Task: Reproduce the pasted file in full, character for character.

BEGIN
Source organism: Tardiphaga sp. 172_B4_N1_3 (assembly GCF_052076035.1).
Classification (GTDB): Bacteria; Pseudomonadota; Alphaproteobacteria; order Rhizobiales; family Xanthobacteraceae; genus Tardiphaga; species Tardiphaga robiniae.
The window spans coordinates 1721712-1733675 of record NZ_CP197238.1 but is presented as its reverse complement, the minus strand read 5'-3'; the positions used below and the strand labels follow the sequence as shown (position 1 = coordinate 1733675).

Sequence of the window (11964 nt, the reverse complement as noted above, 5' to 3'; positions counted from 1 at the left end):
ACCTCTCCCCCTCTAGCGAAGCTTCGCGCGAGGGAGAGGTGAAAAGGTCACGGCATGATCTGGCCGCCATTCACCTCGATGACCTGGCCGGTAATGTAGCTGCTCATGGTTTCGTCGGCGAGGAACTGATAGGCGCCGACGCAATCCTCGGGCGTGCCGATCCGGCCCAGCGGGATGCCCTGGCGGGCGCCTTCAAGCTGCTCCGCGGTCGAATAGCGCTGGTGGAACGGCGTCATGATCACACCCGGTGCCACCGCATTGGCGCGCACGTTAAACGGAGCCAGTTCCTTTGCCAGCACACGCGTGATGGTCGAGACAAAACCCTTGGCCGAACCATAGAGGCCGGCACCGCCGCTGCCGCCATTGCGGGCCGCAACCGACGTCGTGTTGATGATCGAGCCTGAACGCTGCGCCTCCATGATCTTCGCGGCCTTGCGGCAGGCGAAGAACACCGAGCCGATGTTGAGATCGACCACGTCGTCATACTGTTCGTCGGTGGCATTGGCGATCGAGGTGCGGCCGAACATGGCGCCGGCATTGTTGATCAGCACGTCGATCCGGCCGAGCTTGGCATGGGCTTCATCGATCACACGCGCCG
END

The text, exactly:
Source organism: Tardiphaga sp. 172_B4_N1_3 (assembly GCF_052076035.1).
Classification (GTDB): Bacteria; Pseudomonadota; Alphaproteobacteria; order Rhizobiales; family Xanthobacteraceae; genus Tardiphaga; species Tardiphaga robiniae.
The window spans coordinates 1721712-1733675 of record NZ_CP197238.1 but is presented as its reverse complement, the minus strand read 5'-3'; the positions used below and the strand labels follow the sequence as shown (position 1 = coordinate 1733675).

Sequence of the window (11964 nt, the reverse complement as noted above, 5' to 3'; positions counted from 1 at the left end):
ACCTCTCCCCCTCTAGCGAAGCTTCGCGCGAGGGAGAGGTGAAAAGGTCACGGCATGATCTGGCCGCCATTCACCTCGATGACCTGGCCGGTAATGTAGCTGCTCATGGTTTCGTCGGCGAGGAACTGATAGGCGCCGACGCAATCCTCGGGCGTGCCGATCCGGCCCAGCGGGATGCCCTGGCGGGCGCCTTCAAGCTGCTCCGCGGTCGAATAGCGCTGGTGGAACGGCGTCATGATCACACCCGGTGCCACCGCATTGGCGCGCACGTTAAACGGAGCCAGTTCCTTTGCCAGCACACGCGTGATGGTCGAGACAAAACCCTTGGCCGAACCATAGAGGCCGGCACCGCCGCTGCCGCCATTGCGGGCCGCAACCGACGTCGTGTTGATGATCGAGCCTGAACGCTGCGCCTCCATGATCTTCGCGGCCTTGCGGCAGGCGAAGAACACCGAGCCGATGTTGAGATCGACCACGTCGTCATACTGTTCGTCGGTGGCATTGGCGATCGAGGTGCGGCCGAACATGGCGCCGGCATTGTTGATCAGCACGTCGATCCGGCCGAGCTTGGCATGGGCTTCATCGATCACACGCGCCG